Gluten-schmuten: despite more folks giving up carbs, there are plenty of us who enjoy the smell (and taste) of fresh-baked bread. Or a sheet of still-warm cookies. Or a handmade cake with a melt-in-your mouth filling.
Baked goods have been around since the Roman Empire. Baking one's own bread was standard procedure, but in 168 BC, the first baker's guild was established in Rome. Since then, people have savored the experience ofstrolling into a bakery, taking a big whiff, then biting into whatever delicious creation was just taken out of a hot oven.
There are about 2,800 bakeries in America, but here are 15 that, from coast to coast, are keeping mouths watering.
Their rep for sticky buns put them on the map (there are four locations around town now). But folks line up for their other sweet treats and breakfast sandwiches (on fresh-baked bread, naturally).
The dude invented the "Cronut," for crying out loud. But Ansel isn't resting on that achievement: he continues to push the envelope with crazy culinary experiments, like a Frozen S'More. You can always just opt for a plain croissant.
It's tucked away in lower Manhattan, but that doesn't stop fans from pressing in to nab a buttery croissant, over-the-top Danish or French bread that will have you singing "La Marseillaise."
It's been a staple of Charm City since 1956. And true to its name, it's the source for Italian goodies, like pignoli, wedding cookies and tiramisu.
Since the 1920s, folks have lined up for their to-die-for baked goods, especially their signature cannoli. And if you ask nice, the staff has been known to show you around the back, to see how they're made.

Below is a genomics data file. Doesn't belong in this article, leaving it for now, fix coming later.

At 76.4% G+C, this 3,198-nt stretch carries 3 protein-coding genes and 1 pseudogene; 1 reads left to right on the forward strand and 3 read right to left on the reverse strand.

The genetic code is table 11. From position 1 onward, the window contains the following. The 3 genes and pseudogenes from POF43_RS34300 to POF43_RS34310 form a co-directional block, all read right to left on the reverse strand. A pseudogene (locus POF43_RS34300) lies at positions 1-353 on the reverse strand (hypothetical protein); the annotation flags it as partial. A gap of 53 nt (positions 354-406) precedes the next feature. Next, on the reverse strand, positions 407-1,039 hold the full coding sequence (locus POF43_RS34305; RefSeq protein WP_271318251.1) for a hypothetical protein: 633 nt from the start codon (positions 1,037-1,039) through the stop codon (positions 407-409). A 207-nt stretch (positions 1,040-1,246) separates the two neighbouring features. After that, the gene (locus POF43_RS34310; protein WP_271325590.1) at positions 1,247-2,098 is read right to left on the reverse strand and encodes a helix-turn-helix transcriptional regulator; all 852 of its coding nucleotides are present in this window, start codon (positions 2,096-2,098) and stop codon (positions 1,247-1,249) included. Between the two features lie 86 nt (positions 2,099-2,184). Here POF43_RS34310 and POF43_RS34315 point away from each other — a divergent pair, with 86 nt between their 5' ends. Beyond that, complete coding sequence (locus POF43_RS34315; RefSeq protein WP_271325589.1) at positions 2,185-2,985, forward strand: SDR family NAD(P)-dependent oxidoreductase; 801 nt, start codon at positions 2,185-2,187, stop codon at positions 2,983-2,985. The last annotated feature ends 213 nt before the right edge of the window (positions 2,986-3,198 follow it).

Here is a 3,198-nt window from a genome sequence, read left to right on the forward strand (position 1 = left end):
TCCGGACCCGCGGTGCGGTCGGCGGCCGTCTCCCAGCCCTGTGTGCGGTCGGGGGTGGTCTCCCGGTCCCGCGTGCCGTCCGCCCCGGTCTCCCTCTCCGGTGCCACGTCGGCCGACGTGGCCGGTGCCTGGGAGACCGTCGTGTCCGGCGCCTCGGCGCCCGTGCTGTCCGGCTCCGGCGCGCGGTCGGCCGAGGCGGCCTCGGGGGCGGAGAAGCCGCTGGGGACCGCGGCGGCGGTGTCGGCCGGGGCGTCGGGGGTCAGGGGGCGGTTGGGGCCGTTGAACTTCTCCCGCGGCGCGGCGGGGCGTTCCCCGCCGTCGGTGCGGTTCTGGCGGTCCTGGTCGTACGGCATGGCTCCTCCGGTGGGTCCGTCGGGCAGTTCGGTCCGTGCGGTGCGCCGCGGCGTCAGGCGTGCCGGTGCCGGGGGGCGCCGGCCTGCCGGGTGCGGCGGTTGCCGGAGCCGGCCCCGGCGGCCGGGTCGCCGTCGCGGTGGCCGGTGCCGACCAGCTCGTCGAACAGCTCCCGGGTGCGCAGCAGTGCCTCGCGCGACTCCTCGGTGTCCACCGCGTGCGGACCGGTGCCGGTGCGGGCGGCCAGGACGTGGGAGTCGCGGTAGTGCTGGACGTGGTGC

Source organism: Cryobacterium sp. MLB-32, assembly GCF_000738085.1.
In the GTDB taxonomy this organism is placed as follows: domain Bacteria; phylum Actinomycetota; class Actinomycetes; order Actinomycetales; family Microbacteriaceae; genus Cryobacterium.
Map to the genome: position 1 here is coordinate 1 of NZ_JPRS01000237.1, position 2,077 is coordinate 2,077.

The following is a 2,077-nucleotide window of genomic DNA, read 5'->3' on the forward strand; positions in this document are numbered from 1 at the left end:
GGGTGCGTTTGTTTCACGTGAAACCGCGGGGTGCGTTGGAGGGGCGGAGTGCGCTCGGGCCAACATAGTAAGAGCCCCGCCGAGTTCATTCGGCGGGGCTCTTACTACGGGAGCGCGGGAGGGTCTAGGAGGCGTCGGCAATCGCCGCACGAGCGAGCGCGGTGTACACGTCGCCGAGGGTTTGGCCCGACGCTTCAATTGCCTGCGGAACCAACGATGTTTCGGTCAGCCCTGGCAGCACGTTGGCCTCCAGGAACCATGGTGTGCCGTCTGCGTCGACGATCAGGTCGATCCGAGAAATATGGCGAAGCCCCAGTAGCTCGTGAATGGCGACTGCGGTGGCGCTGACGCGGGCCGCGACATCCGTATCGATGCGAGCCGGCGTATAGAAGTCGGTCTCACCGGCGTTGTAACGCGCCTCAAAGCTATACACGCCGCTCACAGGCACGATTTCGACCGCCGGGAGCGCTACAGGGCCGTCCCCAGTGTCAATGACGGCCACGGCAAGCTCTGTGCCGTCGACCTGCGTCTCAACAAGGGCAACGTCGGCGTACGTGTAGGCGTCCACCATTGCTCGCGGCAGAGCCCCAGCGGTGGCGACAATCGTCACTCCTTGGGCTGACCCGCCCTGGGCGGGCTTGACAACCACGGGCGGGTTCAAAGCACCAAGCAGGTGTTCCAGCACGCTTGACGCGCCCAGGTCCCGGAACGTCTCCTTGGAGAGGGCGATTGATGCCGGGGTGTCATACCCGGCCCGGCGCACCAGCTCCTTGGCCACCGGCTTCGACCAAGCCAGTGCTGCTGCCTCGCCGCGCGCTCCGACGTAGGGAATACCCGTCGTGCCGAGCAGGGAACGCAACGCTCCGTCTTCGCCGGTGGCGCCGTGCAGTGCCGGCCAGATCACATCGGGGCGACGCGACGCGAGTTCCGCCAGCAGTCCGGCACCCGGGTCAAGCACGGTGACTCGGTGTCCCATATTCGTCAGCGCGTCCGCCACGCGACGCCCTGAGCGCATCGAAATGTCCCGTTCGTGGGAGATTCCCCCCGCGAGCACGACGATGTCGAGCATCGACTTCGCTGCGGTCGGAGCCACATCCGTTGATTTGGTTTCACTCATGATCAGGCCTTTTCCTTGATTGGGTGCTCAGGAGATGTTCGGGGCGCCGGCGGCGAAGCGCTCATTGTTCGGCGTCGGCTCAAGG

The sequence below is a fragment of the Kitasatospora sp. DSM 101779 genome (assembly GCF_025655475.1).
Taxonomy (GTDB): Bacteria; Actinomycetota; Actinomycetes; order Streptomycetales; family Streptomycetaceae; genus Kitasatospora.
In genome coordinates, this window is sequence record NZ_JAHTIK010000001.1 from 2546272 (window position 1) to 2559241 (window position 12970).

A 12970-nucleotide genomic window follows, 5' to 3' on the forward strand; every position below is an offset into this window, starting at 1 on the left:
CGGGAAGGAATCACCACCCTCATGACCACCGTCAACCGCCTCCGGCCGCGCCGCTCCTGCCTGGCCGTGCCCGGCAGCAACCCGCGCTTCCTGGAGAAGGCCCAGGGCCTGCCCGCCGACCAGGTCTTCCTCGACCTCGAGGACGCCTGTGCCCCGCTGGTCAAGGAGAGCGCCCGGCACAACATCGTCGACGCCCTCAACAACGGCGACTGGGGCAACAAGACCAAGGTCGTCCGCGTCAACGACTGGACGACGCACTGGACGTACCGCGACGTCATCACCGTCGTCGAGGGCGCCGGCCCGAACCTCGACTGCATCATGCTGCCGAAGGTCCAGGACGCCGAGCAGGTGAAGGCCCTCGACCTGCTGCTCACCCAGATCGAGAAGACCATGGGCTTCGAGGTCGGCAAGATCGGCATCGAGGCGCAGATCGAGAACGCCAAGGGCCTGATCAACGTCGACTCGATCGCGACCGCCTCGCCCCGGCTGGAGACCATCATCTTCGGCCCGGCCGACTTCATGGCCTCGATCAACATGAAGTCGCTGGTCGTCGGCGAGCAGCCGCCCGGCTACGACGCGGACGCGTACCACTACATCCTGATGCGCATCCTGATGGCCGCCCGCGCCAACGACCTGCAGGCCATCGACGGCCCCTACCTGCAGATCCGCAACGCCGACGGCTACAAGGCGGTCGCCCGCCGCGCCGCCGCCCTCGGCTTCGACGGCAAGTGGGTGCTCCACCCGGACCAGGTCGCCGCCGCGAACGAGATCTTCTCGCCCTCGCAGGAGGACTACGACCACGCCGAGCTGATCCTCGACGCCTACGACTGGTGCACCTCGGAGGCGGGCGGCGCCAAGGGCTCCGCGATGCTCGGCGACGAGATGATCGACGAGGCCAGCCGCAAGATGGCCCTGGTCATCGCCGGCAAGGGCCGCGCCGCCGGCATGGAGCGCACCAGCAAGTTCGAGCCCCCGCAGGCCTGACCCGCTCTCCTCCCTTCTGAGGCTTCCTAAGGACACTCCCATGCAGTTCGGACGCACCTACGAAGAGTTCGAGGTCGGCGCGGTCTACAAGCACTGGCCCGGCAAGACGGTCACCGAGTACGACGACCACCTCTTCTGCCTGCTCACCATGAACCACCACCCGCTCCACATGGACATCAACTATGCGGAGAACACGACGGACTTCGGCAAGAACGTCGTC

It's the city's oldest family-owned bakery (1904). And they still use a spoon to fill your cannoli with your choice of three different creams. But you can also choose tarts, cheesecake or a hundred other things guaranteed to send you into a diabetic coma.
A fixture since 1971 - and one reason is, you can order one giant cake, or just a single slice of something yummy. The strawberry shortcake is always a hit, as are the Parker House Rolls. And if you can't make it to the shop, they have their own food truck!
For years, baker Merridee Erickson sold her wares from her log cabin. Now she doesn't have to worry about folks knocking on her door at 5 A.M: since 1984, people can buy her legendary 4-grain "Viking" bread or cinnamon rolls from this location in an old warehouse.
They take the bakery concept a step further by sourcing and milling the grains that go into their products. The "Toast Bar" lets you enjoy their fabulous breads in a new way, and the sourdough cinnamon rolls are a religious experience.
They've got that old-world bakery thing down pat. Since 1967, they've supplied the region with classic French pastries and breads, plus the "King Cake," a Mardi Gras tradition (they ship those nationwide, too).
In 1949, the "brothers" opened this beloved bakery after surviving the Holocaust. Today, a new generation of the family churns out everything from Kaiser rolls to chocolate coffee cake, baked from recipes dating from decades back.
They're lined up outside early in the morning - because their eight different breads and sixteen different pastries are gone, gone, gone each and every day. Can you say "apple croissant"?
Their fresh bread sells out so fast, that fans know to pre-order it three days ahead -and have their cash at the ready when they pick it up. Either that, or risk getting into a fistfight at the counter.
Some fans say the croissants at this hotspot remind them of Paris. And don't get them started on their crave-worthy chocolate chip or salted caramel cookies.
They adhere to the exact same recipes they used on the day they opened in 1934. Besides muffins, baguettes and donuts, they give a nod to the state's unofficial cookie, the "kringle."